The Heavy: How You Like Them Now?

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Frontman Kelvin Swaby on his band’s latest LP, ‘The Glorious Dead’

By Adam Grundey
Sep 09, 2012

THE HEAVY'S THIRD ALBUM, The Glorious Dead, dropped late last month. The band’s vocalist (and “the one that’s always in front of the computer chopping shit”), Kelvin Swaby, checks in from London to talk us through some of the album’s highlights. It’s the first LP from the four-piece (Swaby, guitarist Dan Taylor, bassist Spencer Page and drummer Chris Ellul) since their track “How You Like Me Now?” blew up Stateside, and, Swaby says, “We know that the third record could [determine] whether we stick around or whether people just kind of forget about us.”

 


 

“Can’t Play Dead”
“It feels like the soundtrack to a zombie B-movie,” says Swaby of the album’s opener. Built around a filthy garage riff, the track’s subject – a woman who “Walks like a zombie/Talks too cold/Lives in a graveyard like the one I call home” – is the music business. “There are way too many puppets in this industry now,” says Swaby. “Real music is getting lost. You have all these shows that make puppets every season, and then you don’t hear about them the next season. [This business] can take you to the grave and spit you out.”

 


 

“Curse Me Good”
This acoustic-led track is, Swaby says, “somewhere between the Stones, George Harrison and Wu-Tang.” It’s one of several songs on the album dealing with the theme of how success changes others’ perception of you. “As you begin to get a little larger, people – sometimes people you think you’re really tight with – start to talk a lot of shit about you,” says Swaby. “The way The Heavy works, we really stick together. We have one vision, and it’s quite funny when people come along and have this other idea of the way it should be.”

 


 

“What Makes A Good Man?”
The gospel-style call-and-response of the chorus to the album’s first single came together on a rare day off for the band during a long haul around the U.S. “I was talking to our bus driver, who lives in Columbus, Georgia, and he was, like, ‘You’ve seriously got to come down one day, you’re gonna love the vibe down there.’ So we did. And it was incredible. These people are just f***ing insane – I’ve never heard voices like it in my life,” Swaby says. “It just sounded so… bad. I was like, ‘Right. We’re coming back to do this shit here.’ That was the connection that needed to happen.” The track’s title, says Swaby, is “an open question.” “When you’re on tour all of the time, your relationship with your loved ones suffers quite seriously sometimes. I got married just this weekend, and it’s amazing, because we’ve been through our ups and downs. You have to kind of question why it is you’re doing what you’re doing. So: What makes a good man?”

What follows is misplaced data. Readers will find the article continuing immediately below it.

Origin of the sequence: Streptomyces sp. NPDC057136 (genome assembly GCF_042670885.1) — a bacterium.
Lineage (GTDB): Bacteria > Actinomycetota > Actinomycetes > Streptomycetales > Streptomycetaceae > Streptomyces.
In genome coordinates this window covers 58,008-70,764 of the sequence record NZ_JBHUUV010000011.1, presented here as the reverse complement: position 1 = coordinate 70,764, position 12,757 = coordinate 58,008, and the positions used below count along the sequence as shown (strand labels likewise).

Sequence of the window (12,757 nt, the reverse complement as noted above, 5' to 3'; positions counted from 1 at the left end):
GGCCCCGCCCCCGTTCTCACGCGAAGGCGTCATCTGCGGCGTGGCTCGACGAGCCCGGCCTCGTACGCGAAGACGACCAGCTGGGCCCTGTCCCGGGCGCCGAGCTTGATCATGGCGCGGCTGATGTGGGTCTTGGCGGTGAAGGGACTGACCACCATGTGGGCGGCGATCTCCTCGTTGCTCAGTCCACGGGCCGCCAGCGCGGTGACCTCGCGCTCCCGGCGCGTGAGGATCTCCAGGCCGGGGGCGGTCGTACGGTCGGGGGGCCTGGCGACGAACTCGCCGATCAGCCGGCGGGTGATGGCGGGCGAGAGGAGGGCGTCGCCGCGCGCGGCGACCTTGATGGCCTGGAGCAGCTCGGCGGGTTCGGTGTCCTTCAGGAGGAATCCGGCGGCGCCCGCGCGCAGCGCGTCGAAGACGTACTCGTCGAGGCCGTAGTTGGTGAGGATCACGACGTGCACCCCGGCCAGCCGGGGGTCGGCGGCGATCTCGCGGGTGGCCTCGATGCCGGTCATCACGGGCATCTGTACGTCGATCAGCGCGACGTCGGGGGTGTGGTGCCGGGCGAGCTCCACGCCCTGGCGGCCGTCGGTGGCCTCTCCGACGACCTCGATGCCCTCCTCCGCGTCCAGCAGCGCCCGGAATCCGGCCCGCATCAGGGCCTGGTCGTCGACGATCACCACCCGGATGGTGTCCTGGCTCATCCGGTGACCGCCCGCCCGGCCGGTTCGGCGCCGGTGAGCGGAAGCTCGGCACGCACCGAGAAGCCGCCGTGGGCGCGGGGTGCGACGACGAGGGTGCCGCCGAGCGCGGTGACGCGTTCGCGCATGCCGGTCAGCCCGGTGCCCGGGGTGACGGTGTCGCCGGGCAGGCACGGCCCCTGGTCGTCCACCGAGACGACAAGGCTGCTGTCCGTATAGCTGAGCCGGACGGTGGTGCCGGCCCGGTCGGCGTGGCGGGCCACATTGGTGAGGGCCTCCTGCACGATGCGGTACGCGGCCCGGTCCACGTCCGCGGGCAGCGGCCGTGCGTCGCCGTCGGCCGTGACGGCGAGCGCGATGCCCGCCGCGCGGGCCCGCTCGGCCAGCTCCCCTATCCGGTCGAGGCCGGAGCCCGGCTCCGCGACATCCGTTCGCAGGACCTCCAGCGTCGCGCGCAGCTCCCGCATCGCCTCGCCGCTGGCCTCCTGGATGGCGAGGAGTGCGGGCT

“Big Bad Wolf”
A long-standing live favorite (the chorus usually resulting in a mass howl-along), the band finally got down a horn-led version they’re happy with on the record. The idea for the song came from a “ridiculous, stellar review” in the early days, along the lines of “These four guys come in like big, bad wolves, and they will tear any house down.”

 


 

“Be Mine”
What seems to be Taylor’s ode to an unattainable woman is, in fact, “about Daniel’s obsession with eBay,” Swaby explains. “He’s on it all the time. He just bought a house – not on eBay – and he still can’t stop shopping. It’s ridiculous.” The track is set to a backdrop of  “amazing film-score strings” by Bosco Mann, and an Omnichord (for which Taylor apparently swapped a pair of Mighty Air Jordan 1s – “some very, very limited edition shoes”).

 


 

“Same Ol’”
“We haven’t really been in our hometown for a long time, because we’ve been traveling round the world,” Swaby explains. “So there are two tracks on this record – this one and “Don’t Say Nothing” – that are pretty much about the same thing. That being: People believe they know more about you than you do yourselves. So you’ll go out and people are talking about you, to you, in the third person. It’s really quite weird. They start talking loads of shit about you, and you hear it and you go, ‘But… I was there.’”

 


 

“Don’t Say Nothing”
“That’s like our car chase scene,” says Swaby. This upbeat, raucous challenge to The Heavy’s detractors caused the crowd at the album’s launch party to go “insane,” according to the singer. “I anticipate it doing good things for the band.”

 


 

“Blood Dirt Love Stop”
“This was always going to be the last song on this record,” Swaby says of the slow-burning, soulful closer. It was written, he says, “about the realization and understanding that you’ve been wrong. And the realization that what’s important is family. You have to take stock of what it is that you do, and what it is you need.

“We’ve set this whole kind of soundtrack and this was very fitting for the final credits,” he continues. “You’ve gone from fighting zombies in “Can’t Play Dead” to driving through some backwater town in “Curse Me Good” into “What Makes A Good Man?” as you enter that town. [This track] is why you’ve been fighting all these zombies and demons – all of this – throughout the whole of the record.”

Read our April 2011 feature on The Heavy here


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